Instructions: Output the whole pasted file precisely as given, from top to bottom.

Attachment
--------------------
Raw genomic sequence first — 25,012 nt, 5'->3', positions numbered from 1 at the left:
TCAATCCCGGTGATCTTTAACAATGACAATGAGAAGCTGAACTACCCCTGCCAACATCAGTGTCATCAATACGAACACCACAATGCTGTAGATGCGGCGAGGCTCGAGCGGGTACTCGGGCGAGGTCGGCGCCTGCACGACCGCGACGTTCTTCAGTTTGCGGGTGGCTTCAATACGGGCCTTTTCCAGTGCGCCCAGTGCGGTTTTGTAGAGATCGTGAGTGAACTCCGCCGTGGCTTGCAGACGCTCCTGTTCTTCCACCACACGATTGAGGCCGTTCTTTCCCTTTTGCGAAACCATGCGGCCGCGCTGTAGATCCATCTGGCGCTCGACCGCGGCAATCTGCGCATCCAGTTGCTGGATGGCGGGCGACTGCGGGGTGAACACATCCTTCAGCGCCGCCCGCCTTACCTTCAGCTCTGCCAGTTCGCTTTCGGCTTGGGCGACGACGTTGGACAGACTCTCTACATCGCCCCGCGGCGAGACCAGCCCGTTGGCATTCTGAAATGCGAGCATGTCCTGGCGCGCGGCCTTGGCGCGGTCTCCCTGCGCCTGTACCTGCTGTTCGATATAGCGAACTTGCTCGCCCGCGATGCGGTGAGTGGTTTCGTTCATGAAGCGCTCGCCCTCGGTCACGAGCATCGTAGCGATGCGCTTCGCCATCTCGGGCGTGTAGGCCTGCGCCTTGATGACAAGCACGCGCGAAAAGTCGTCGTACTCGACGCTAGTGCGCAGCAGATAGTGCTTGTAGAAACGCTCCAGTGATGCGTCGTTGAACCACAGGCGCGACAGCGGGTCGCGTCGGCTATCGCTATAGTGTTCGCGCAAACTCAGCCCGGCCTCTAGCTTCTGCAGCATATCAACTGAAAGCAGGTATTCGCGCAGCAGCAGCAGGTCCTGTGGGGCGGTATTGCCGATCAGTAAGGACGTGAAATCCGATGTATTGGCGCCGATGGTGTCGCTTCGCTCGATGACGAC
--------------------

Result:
Raw genomic sequence first — 25,012 nt, 5'->3', positions numbered from 1 at the left:
TCAATCCCGGTGATCTTTAACAATGACAATGAGAAGCTGAACTACCCCTGCCAACATCAGTGTCATCAATACGAACACCACAATGCTGTAGATGCGGCGAGGCTCGAGCGGGTACTCGGGCGAGGTCGGCGCCTGCACGACCGCGACGTTCTTCAGTTTGCGGGTGGCTTCAATACGGGCCTTTTCCAGTGCGCCCAGTGCGGTTTTGTAGAGATCGTGAGTGAACTCCGCCGTGGCTTGCAGACGCTCCTGTTCTTCCACCACACGATTGAGGCCGTTCTTTCCCTTTTGCGAAACCATGCGGCCGCGCTGTAGATCCATCTGGCGCTCGACCGCGGCAATCTGCGCATCCAGTTGCTGGATGGCGGGCGACTGCGGGGTGAACACATCCTTCAGCGCCGCCCGCCTTACCTTCAGCTCTGCCAGTTCGCTTTCGGCTTGGGCGACGACGTTGGACAGACTCTCTACATCGCCCCGCGGCGAGACCAGCCCGTTGGCATTCTGAAATGCGAGCATGTCCTGGCGCGCGGCCTTGGCGCGGTCTCCCTGCGCCTGTACCTGCTGTTCGATATAGCGAACTTGCTCGCCCGCGATGCGGTGAGTGGTTTCGTTCATGAAGCGCTCGCCCTCGGTCACGAGCATCGTAGCGATGCGCTTCGCCATCTCGGGCGTGTAGGCCTGCGCCTTGATGACAAGCACGCGCGAAAAGTCGTCGTACTCGACGCTAGTGCGCAGCAGATAGTGCTTGTAGAAACGCTCCAGTGATGCGTCGTTGAACCACAGGCGCGACAGCGGGTCGCGTCGGCTATCGCTATAGTGTTCGCGCAAACTCAGCCCGGCCTCTAGCTTCTGCAGCATATCAACTGAAAGCAGGTATTCGCGCAGCAGCAGCAGGTCCTGTGGGGCGGTATTGCCGATCAGTAAGGACGTGAAATCCGATGTATTGGCGCCGATGGTGTCGCTTCGCTCGATGACGAC